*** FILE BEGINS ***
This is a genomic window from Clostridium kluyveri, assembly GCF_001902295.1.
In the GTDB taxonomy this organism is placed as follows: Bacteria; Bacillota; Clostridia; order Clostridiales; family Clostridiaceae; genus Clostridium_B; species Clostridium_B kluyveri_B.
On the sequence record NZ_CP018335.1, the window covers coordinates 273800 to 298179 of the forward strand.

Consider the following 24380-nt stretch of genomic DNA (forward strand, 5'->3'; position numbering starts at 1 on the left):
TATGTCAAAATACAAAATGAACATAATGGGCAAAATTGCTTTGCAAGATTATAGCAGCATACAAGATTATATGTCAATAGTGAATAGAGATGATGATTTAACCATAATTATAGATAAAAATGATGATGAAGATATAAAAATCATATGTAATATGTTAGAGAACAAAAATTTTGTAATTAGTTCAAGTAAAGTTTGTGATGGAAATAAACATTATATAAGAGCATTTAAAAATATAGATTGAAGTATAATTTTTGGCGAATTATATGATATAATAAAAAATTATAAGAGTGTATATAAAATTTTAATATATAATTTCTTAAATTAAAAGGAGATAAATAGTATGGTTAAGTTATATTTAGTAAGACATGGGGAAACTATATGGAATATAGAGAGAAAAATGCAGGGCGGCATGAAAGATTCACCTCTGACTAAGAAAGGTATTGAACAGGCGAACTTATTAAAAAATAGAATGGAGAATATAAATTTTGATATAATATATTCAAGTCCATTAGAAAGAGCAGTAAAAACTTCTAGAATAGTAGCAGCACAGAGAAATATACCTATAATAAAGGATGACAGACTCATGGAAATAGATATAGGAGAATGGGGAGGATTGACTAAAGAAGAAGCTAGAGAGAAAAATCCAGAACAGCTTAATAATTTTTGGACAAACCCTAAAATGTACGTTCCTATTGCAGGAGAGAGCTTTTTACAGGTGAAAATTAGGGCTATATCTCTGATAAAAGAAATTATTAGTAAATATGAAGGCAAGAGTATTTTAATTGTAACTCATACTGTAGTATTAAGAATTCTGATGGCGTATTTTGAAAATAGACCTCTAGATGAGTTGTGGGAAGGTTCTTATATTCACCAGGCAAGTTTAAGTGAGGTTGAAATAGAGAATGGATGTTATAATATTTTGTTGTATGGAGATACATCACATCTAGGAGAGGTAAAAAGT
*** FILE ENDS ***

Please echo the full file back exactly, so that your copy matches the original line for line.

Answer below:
This is a genomic window from Clostridium kluyveri, assembly GCF_001902295.1.
In the GTDB taxonomy this organism is placed as follows: Bacteria; Bacillota; Clostridia; order Clostridiales; family Clostridiaceae; genus Clostridium_B; species Clostridium_B kluyveri_B.
On the sequence record NZ_CP018335.1, the window covers coordinates 273800 to 298179 of the forward strand.

Consider the following 24380-nt stretch of genomic DNA (forward strand, 5'->3'; position numbering starts at 1 on the left):
TATGTCAAAATACAAAATGAACATAATGGGCAAAATTGCTTTGCAAGATTATAGCAGCATACAAGATTATATGTCAATAGTGAATAGAGATGATGATTTAACCATAATTATAGATAAAAATGATGATGAAGATATAAAAATCATATGTAATATGTTAGAGAACAAAAATTTTGTAATTAGTTCAAGTAAAGTTTGTGATGGAAATAAACATTATATAAGAGCATTTAAAAATATAGATTGAAGTATAATTTTTGGCGAATTATATGATATAATAAAAAATTATAAGAGTGTATATAAAATTTTAATATATAATTTCTTAAATTAAAAGGAGATAAATAGTATGGTTAAGTTATATTTAGTAAGACATGGGGAAACTATATGGAATATAGAGAGAAAAATGCAGGGCGGCATGAAAGATTCACCTCTGACTAAGAAAGGTATTGAACAGGCGAACTTATTAAAAAATAGAATGGAGAATATAAATTTTGATATAATATATTCAAGTCCATTAGAAAGAGCAGTAAAAACTTCTAGAATAGTAGCAGCACAGAGAAATATACCTATAATAAAGGATGACAGACTCATGGAAATAGATATAGGAGAATGGGGAGGATTGACTAAAGAAGAAGCTAGAGAGAAAAATCCAGAACAGCTTAATAATTTTTGGACAAACCCTAAAATGTACGTTCCTATTGCAGGAGAGAGCTTTTTACAGGTGAAAATTAGGGCTATATCTCTGATAAAAGAAATTATTAGTAAATATGAAGGCAAGAGTATTTTAATTGTAACTCATACTGTAGTATTAAGAATTCTGATGGCGTATTTTGAAAATAGACCTCTAGATGAGTTGTGGGAAGGTTCTTATATTCACCAGGCAAGTTTAAGTGAGGTTGAAATAGAGAATGGATGTTATAATATTTTGTTGTATGGAGATACATCACATCTAGGAGAGGTAAAAAGT